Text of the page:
‘Down with occupation’

Johnson’s visit to Columbia came as Texas deployed police in riot gear at the University of Texas in Austin where hundreds of protesters staged a boisterous walkout, chanting “down with occupation.”

Police said they had arrested more than 20 people, with the state’s governor Greg Abbott urging swift punishment.

“These protesters belong in jail,” he wrote on social media.

“Students joining in hate-filled, antisemitic protests at any public college or university in Texas should be expelled.”

Police were on scene in Los Angeles after hundreds of students began what they called an occupation on the campus of the University of Southern California.

Students chanted “Free free Palestine” as well as the controversial slogan “From the river to the sea, Palestine will be free,” which some interpret as calling for the destruction of the state of Israel.

“We’re all just trying to advocate for our brothers and sisters in Palestine who just don’t have voice right now,” biology student Yaseen El-Magharbel told AFP.

The university said it was closing the campus to outside visitors, though classes and other activities would continue.

Students have also launched protests at schools including Yale, MIT, UC Berkeley, the University of Michigan and Brown.

Social media images showed an encampment taking shape at Harvard University.

Classes were moved online and other on-campus activities canceled at California State Polytechnic University, Humboldt, after protesters barricaded themselves in a campus building.

More than 130 people were arrested at a pro-Palestinian protest at New York University Monday night.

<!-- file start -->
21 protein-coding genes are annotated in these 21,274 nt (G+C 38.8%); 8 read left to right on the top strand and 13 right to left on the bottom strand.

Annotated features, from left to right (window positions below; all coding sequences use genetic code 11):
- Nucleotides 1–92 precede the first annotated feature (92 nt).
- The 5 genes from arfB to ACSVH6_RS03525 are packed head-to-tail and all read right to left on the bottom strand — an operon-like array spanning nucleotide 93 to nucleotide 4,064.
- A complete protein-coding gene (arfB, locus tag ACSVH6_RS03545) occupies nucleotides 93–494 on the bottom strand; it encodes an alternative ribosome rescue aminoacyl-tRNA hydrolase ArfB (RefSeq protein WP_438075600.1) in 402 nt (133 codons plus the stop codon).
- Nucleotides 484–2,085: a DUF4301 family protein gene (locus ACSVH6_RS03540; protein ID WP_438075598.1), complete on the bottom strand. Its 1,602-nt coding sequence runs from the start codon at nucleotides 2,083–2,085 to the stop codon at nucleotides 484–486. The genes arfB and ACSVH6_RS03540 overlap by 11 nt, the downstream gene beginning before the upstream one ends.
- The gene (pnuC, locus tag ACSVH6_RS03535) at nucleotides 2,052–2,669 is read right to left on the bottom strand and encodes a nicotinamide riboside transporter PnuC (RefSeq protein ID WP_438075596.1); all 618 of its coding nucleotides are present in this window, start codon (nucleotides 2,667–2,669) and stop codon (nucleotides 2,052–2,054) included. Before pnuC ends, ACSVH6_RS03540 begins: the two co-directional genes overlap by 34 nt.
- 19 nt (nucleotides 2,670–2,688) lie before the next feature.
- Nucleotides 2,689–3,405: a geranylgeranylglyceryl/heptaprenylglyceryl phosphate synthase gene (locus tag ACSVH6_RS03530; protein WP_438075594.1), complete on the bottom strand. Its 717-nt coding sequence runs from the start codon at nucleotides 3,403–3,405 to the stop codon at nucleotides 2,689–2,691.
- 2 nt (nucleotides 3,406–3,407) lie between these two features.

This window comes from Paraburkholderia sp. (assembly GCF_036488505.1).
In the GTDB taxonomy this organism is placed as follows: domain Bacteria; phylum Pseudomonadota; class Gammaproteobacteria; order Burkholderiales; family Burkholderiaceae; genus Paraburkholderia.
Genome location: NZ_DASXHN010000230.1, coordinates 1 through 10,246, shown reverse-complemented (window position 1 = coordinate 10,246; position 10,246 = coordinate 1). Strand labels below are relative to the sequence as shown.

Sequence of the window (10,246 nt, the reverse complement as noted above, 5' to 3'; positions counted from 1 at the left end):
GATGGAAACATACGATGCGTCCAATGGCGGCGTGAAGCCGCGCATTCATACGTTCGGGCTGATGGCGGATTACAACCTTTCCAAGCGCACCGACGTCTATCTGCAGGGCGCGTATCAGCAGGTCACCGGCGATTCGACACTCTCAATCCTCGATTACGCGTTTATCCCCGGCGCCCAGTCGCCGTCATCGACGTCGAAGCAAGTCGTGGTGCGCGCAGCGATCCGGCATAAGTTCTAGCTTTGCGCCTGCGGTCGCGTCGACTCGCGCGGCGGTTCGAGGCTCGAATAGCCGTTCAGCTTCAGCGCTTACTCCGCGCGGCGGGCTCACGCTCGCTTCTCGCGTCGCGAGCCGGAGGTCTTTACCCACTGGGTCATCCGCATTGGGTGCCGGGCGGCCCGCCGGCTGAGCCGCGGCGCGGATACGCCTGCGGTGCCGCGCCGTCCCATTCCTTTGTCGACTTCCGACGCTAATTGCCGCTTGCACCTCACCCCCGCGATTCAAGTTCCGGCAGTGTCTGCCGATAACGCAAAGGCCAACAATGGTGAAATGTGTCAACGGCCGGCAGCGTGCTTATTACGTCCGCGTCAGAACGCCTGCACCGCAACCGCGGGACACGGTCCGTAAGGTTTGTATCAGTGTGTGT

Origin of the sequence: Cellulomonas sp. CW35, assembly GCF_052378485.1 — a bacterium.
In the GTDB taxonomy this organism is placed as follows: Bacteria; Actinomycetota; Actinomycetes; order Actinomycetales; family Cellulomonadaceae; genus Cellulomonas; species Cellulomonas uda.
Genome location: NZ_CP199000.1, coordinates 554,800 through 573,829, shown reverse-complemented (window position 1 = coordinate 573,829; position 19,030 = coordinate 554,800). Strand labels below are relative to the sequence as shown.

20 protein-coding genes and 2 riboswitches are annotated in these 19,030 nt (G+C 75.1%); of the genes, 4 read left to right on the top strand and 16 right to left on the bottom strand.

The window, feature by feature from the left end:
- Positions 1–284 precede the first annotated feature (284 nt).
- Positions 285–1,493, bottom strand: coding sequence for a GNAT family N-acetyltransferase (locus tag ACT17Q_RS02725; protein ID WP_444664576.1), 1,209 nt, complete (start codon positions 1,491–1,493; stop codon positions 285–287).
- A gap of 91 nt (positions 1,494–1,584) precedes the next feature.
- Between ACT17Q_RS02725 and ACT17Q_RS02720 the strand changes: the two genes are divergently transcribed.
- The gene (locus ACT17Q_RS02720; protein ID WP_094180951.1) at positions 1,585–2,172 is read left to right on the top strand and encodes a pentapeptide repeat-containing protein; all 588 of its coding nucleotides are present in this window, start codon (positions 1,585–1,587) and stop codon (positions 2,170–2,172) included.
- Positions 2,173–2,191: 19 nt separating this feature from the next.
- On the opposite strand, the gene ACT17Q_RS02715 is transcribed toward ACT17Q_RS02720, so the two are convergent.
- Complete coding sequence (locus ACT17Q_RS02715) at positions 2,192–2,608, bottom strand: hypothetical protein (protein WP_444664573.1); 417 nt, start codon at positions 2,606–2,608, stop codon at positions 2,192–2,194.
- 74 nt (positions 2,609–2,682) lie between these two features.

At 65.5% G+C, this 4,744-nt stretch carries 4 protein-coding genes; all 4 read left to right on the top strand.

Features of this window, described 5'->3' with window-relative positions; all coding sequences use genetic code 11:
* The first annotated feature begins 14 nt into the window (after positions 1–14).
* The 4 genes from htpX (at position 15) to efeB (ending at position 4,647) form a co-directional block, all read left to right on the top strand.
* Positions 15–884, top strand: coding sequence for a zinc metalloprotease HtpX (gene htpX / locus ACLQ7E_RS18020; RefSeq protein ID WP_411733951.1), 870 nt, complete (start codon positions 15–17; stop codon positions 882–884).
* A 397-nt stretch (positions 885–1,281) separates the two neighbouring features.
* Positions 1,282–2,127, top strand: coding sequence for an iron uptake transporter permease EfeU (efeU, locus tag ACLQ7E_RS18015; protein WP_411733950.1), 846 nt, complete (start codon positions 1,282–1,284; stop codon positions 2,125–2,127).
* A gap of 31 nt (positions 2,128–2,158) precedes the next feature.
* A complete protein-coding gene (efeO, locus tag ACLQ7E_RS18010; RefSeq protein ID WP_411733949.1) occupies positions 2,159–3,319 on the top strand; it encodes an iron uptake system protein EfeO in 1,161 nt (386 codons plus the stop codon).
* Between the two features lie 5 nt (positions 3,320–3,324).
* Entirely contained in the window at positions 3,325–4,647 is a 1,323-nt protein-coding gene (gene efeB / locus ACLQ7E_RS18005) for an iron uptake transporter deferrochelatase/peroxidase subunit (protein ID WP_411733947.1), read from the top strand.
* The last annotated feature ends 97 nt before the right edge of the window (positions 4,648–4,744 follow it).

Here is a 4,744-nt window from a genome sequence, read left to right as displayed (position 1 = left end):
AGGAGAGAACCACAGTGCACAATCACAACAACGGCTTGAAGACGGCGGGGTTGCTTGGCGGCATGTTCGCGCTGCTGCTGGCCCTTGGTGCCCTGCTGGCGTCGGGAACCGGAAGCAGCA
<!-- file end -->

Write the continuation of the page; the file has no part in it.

And police at the University of Minnesota reportedly detained nine people at an encampment.

NBC reported that the FBI is coordinating with universities over anti-Semitic threats and possible violence in connection with the ongoing wave of protests.

Columbia deadline extended

Before Johnson’s visit to Columbia an uneasy truce was in place between students and officials.

The university had set a deadline of midnight Tuesday to disperse, but as more people joined the protest the school gave a 48-our extension, students said on social media.

They agreed to the ongoing talks after the school promised not to call the police or National Guard, organizers with Columbia University Apartheid Divest said.

“We fear that Columbia is risking a second Jackson State or Kent State massacre,” the group said in the social media post.

In 1970, demonstrations at Kent State University in Ohio were met with deadly force from the National Guard, who fired into a crowd, killing four unarmed students and wounding nine.

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Eleven days later, Jackson State in Mississippi also saw police confront student protesters and open fire, killing two and injuring 12.

TAGS: Conflict, education, Israel-Hamas war, Palestinians, US